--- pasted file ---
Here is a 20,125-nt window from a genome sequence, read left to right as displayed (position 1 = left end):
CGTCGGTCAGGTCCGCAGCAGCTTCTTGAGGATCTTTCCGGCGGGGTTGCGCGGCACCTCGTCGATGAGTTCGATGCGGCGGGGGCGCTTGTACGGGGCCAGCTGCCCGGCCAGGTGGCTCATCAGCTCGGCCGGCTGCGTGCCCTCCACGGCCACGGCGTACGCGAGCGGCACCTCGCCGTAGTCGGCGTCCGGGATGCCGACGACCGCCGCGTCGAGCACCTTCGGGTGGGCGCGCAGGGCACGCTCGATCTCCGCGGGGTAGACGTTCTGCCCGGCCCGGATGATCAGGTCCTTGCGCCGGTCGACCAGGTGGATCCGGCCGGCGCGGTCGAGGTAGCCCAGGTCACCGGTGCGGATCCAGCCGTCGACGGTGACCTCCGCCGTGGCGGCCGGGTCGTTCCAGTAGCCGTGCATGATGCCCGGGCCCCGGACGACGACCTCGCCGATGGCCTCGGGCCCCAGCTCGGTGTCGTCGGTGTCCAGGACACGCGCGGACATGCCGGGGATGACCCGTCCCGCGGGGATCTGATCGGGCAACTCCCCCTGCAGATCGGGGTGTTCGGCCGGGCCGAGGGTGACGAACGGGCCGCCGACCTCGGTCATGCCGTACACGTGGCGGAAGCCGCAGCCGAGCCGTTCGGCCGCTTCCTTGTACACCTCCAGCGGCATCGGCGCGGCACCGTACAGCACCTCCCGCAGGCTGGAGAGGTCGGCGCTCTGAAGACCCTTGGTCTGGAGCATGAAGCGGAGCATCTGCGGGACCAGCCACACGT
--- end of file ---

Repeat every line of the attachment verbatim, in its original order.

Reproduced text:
Here is a 20,125-nt window from a genome sequence, read left to right as displayed (position 1 = left end):
CGTCGGTCAGGTCCGCAGCAGCTTCTTGAGGATCTTTCCGGCGGGGTTGCGCGGCACCTCGTCGATGAGTTCGATGCGGCGGGGGCGCTTGTACGGGGCCAGCTGCCCGGCCAGGTGGCTCATCAGCTCGGCCGGCTGCGTGCCCTCCACGGCCACGGCGTACGCGAGCGGCACCTCGCCGTAGTCGGCGTCCGGGATGCCGACGACCGCCGCGTCGAGCACCTTCGGGTGGGCGCGCAGGGCACGCTCGATCTCCGCGGGGTAGACGTTCTGCCCGGCCCGGATGATCAGGTCCTTGCGCCGGTCGACCAGGTGGATCCGGCCGGCGCGGTCGAGGTAGCCCAGGTCACCGGTGCGGATCCAGCCGTCGACGGTGACCTCCGCCGTGGCGGCCGGGTCGTTCCAGTAGCCGTGCATGATGCCCGGGCCCCGGACGACGACCTCGCCGATGGCCTCGGGCCCCAGCTCGGTGTCGTCGGTGTCCAGGACACGCGCGGACATGCCGGGGATGACCCGTCCCGCGGGGATCTGATCGGGCAACTCCCCCTGCAGATCGGGGTGTTCGGCCGGGCCGAGGGTGACGAACGGGCCGCCGACCTCGGTCATGCCGTACACGTGGCGGAAGCCGCAGCCGAGCCGTTCGGCCGCTTCCTTGTACACCTCCAGCGGCATCGGCGCGGCACCGTACAGCACCTCCCGCAGGCTGGAGAGGTCGGCGCTCTGAAGACCCTTGGTCTGGAGCATGAAGCGGAGCATCTGCGGGACCAGCCACACGT